Chapter
The many fermented milks familiar across the world, which have traditionally been made by spontaneous growth and action of microorganisms in the special environment afforded by milk, are today carefully controlled microbial processes for which selected cultures have been developed. The technology required for production of large quantities of the now-familiar yoghurt, cheeses, fromage frais, etc. have developed from the knowledge of the physiology and biochemistry of the microorganisms involved. The diversity of fermented milks makes a discussion of starter physiology and biochemistry complex, particularly as there has been an increase in the types of fermented milks available since publication of the first edition of this book. Products such as Laban, ‘bio-yoghurts’ and the thickened and pourable (drinking) varieties of yoghurt have appeared widely in Europe. No longer can the physiology and biochemistry be confined to a general discussion of a few species of lactococci, leuconostocs, lactobacilli and streptococci. Over the last 10 years much work has been done on the biochemistry and molecular biology of these organisms. Not only is catabolism an important consideration for a successful fermentation to produce a product of good quality in terms of flavour and stability, but anabolic pathways also have a role in providing texture-modifying polysaccharides, and in providing other compounds with a role in preservation and health-promoting properties (bacteriocins and expression of cell surface components).
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Lactoferrin is the major antimicrobial agent present in human milk, where it has a significant role in the protective effects ascribed to breast-feeding. The mechanisms of the antimicrobial effects of lactoferrin are critically discussed in relation to important bacterial and viral pathogens and the most promising areas for basic and applied research are specifically highlighted. Applications of lactoferrin in the study of the mechanisms of iron uptake by microbial pathogens, as well as in the diagnosis of gastrointestinal inflammation of infectious and autoimmune origin, are addressed. The progress in the use of lactoferrin as an immunomodulating agent are briefly discussed and the observed side effects of lactoferrin administration are singled out for consideration in clinical studies. As with the rest of the components of the innate immune system, the final outcome of the biological activity of lactoferrin is the result of combined effects with other innate and adaptive immune factors. In this regard, the availability of recombinant lactoferrin will allow clinical trials addressing the innocuity and efficacy of single or combined formulations of lactoferrin with other biologically active molecules. Diseases such as AIDS, chronic Hepatitis C, bacterial sepsis, arthritis, and bacterial infections in diabetic subjects, which lack effective treatment and have the potential to be modulated by lactoferrin, may be considered as targets for such trials. Lactoferrin research has reached a stage where a rigurous clinical evaluation of the multiple effects observed in vitro would provide a definitive answer to its actual antimicrobial and diagnostic value.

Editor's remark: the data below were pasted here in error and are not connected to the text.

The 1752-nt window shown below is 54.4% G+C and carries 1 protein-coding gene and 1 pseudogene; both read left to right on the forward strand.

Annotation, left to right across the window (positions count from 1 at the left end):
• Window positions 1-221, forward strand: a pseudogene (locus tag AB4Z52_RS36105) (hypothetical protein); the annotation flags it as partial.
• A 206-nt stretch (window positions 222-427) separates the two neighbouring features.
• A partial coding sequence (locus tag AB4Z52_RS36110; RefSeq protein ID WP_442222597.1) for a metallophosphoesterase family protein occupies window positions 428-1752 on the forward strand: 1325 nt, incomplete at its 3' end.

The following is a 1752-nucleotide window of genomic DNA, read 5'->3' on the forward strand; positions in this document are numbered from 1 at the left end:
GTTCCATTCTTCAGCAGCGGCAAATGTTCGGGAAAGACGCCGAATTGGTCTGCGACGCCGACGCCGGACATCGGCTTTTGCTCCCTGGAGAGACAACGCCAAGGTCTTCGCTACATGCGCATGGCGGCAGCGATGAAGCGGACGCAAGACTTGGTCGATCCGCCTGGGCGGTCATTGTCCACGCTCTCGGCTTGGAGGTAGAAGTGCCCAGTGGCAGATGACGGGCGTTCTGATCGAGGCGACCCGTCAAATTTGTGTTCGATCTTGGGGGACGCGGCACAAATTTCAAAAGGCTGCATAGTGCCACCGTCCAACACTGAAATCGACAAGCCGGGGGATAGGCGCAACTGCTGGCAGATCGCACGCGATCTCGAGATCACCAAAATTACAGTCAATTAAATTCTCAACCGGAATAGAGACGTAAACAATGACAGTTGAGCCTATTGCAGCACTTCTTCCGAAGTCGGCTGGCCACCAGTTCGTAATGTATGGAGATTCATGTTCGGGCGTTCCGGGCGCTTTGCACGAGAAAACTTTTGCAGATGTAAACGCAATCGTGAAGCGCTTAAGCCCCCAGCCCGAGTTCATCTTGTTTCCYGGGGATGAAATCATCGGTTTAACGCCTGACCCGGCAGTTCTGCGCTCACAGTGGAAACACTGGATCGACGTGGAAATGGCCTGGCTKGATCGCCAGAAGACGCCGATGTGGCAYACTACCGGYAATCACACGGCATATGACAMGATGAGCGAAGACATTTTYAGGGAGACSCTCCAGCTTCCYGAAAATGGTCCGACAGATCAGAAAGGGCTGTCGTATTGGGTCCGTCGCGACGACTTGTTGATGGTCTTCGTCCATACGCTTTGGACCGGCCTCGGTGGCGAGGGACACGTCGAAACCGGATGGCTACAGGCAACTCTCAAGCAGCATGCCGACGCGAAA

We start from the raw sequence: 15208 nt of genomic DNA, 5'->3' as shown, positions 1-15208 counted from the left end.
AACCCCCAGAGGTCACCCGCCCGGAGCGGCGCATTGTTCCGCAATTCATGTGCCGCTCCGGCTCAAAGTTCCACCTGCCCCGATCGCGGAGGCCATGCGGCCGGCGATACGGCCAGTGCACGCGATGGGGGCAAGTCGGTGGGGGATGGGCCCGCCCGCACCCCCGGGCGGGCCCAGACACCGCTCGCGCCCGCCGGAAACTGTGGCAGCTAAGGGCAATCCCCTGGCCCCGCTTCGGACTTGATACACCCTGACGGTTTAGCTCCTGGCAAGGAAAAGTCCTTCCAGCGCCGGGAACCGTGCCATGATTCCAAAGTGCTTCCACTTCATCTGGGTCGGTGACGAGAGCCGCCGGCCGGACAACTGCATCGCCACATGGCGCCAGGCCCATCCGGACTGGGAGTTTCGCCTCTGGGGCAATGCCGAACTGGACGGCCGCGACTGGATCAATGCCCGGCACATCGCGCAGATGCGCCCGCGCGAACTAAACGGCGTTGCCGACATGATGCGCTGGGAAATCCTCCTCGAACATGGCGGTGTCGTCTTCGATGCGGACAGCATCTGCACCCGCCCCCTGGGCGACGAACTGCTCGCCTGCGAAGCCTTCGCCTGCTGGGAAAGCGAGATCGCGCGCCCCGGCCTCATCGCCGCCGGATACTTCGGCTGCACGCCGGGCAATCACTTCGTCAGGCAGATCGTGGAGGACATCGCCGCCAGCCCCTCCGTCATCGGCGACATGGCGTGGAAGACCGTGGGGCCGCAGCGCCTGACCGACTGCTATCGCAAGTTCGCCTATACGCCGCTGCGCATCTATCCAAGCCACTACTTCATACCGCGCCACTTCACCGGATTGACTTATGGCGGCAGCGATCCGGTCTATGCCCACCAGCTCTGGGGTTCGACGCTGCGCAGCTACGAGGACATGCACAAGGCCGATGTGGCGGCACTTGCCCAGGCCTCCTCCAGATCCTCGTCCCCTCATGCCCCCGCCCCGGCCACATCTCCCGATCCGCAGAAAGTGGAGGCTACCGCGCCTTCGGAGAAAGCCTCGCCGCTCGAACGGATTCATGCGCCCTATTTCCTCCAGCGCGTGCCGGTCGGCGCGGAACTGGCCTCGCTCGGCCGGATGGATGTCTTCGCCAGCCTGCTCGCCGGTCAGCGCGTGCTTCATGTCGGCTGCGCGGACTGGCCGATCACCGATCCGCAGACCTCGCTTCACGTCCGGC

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β-Galactosidase is an important industrial enzyme in the hydrolysis of milk and whey lactose. The enzymatic hydrolysis of lactose allows to avoid health and environmental problems posed by this disaccharide. In addition, this enzyme catalyses the formation of galacto-oligosaccharides, which are prebiotic additives for the so-called "healthy foods". β-Galactosidase is one of the relatively few enzymes that have been used in large-scale processes in both free and immobilised forms. This article presents a review of recent trends in immobilisation of β-galactosidase and their application in food industry.
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Lactoferrin is an iron binding glycoprotein that contains antimicrobial peptides in its structure, which are released when hydrolysed by proteases. The antibacterial activity of bovine lactoferrin, its hydrolysates obtained with pepsin, chymosin and microbial rennet, and bovine whey fractions, has been assayed against Listeria monocytogenes serovar 4b in this study. The hydrolysates obtained with each enzyme were found to be inhibitory of bacterial growth; although the activity was lower than that exerted by the whole lactoferrin, except at low concentrations for chymosin and microbial rennet hydrolysates. The antibacterial activity of all the hydrolysates corresponded to the fraction with a molecular mass higher than 3 kDa. The peptides of hydrolysates were fractionated by using sulfonic acid derivatives and the cationic peptides analysed by matrix-assisted laser desorption ionisation-time of flight mass spectrometry. Moreover, some antibacterial activity was found in fractions obtained from bovine whey by size exclusion chromatography.